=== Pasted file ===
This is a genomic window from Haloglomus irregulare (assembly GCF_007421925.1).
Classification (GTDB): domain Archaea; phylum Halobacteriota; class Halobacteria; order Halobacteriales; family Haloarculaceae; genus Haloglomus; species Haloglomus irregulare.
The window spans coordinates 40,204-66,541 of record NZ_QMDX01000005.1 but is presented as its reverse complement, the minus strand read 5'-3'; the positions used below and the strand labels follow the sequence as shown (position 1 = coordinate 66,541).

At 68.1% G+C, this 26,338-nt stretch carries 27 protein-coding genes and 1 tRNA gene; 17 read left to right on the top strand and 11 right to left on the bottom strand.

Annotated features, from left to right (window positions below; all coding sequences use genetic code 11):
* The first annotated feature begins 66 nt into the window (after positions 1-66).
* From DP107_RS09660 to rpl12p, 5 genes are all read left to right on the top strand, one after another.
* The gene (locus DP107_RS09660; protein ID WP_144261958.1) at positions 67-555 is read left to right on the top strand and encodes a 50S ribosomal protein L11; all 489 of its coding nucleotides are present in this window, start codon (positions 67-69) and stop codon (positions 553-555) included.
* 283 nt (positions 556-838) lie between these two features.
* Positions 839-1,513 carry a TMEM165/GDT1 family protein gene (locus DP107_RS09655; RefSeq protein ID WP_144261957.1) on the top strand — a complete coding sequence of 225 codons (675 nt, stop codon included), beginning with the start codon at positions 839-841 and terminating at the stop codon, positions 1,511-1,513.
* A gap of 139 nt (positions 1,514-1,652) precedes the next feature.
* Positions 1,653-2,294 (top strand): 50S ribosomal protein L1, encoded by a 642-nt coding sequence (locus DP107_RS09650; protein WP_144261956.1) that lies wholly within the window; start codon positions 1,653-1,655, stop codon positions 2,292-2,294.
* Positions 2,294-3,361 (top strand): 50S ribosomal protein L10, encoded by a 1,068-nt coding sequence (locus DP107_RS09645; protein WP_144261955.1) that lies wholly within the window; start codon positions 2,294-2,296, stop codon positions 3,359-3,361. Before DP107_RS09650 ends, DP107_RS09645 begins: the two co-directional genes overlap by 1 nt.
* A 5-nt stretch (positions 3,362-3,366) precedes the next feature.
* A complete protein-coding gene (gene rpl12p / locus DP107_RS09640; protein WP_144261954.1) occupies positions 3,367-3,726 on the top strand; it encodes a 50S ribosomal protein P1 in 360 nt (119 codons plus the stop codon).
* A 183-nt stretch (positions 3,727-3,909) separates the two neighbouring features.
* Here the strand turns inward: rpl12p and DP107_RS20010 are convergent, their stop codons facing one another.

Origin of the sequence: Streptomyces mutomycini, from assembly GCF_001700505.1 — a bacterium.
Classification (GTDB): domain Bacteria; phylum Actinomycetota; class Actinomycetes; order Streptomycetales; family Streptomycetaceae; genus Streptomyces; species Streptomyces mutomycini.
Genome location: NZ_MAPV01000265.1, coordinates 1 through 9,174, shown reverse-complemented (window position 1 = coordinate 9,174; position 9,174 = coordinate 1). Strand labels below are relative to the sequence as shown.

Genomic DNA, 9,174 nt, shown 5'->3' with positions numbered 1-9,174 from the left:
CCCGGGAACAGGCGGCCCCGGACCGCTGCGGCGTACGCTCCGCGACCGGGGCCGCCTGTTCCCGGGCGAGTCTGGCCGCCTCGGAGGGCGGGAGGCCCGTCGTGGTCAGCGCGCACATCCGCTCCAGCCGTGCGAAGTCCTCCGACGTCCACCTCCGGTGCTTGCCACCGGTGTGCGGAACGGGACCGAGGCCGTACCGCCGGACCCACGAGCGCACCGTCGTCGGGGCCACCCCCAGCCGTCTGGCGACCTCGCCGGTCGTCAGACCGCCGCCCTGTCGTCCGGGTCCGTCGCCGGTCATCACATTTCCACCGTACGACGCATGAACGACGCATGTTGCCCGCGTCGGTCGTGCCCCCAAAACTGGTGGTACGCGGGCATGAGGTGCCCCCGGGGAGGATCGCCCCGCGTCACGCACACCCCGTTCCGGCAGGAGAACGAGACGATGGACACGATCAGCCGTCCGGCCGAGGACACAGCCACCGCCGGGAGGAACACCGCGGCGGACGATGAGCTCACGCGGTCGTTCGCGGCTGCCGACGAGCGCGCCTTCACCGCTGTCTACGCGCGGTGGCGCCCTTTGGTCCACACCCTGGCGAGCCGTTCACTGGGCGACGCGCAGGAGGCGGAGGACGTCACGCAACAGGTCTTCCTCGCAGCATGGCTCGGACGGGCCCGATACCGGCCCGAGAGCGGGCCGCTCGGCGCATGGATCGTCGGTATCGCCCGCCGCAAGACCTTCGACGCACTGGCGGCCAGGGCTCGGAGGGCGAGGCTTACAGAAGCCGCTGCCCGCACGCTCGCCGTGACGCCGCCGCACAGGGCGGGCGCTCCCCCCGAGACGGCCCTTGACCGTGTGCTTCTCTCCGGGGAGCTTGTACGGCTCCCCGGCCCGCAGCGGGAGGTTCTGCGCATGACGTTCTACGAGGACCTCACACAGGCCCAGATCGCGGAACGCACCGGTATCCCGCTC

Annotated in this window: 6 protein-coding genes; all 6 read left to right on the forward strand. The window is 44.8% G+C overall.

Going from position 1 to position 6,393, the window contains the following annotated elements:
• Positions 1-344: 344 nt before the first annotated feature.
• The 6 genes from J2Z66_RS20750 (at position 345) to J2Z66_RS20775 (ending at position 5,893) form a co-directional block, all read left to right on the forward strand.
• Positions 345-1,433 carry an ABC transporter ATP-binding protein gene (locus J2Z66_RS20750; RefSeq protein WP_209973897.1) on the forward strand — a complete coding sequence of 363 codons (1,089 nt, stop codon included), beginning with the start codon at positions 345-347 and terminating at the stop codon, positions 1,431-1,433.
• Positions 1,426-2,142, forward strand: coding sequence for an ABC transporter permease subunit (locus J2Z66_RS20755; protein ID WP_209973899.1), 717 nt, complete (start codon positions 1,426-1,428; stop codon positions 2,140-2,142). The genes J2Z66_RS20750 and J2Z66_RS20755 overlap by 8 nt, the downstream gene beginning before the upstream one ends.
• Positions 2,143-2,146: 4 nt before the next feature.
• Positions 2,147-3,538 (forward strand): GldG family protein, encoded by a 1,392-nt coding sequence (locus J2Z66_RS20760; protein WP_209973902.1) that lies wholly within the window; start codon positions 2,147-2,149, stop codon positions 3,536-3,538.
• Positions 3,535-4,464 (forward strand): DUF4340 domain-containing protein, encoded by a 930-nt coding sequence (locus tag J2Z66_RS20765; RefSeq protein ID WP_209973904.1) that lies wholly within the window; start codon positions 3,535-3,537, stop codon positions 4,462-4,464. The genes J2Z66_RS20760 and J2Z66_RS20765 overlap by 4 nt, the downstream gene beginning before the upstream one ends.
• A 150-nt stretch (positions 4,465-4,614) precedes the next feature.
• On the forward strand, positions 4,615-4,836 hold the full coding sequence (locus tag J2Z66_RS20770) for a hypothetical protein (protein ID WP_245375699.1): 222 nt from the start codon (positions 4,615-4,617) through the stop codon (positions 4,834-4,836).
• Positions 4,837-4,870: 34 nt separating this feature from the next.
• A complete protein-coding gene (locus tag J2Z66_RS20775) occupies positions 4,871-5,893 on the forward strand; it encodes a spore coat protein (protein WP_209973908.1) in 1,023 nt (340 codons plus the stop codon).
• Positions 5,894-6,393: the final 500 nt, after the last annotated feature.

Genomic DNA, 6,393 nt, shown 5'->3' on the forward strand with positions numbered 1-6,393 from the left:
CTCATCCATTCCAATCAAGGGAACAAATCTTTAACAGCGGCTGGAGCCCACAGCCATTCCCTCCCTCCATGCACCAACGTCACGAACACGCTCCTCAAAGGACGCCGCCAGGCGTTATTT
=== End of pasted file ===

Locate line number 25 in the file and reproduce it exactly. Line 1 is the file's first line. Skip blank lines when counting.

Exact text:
• Positions 1-344: 344 nt before the first annotated feature.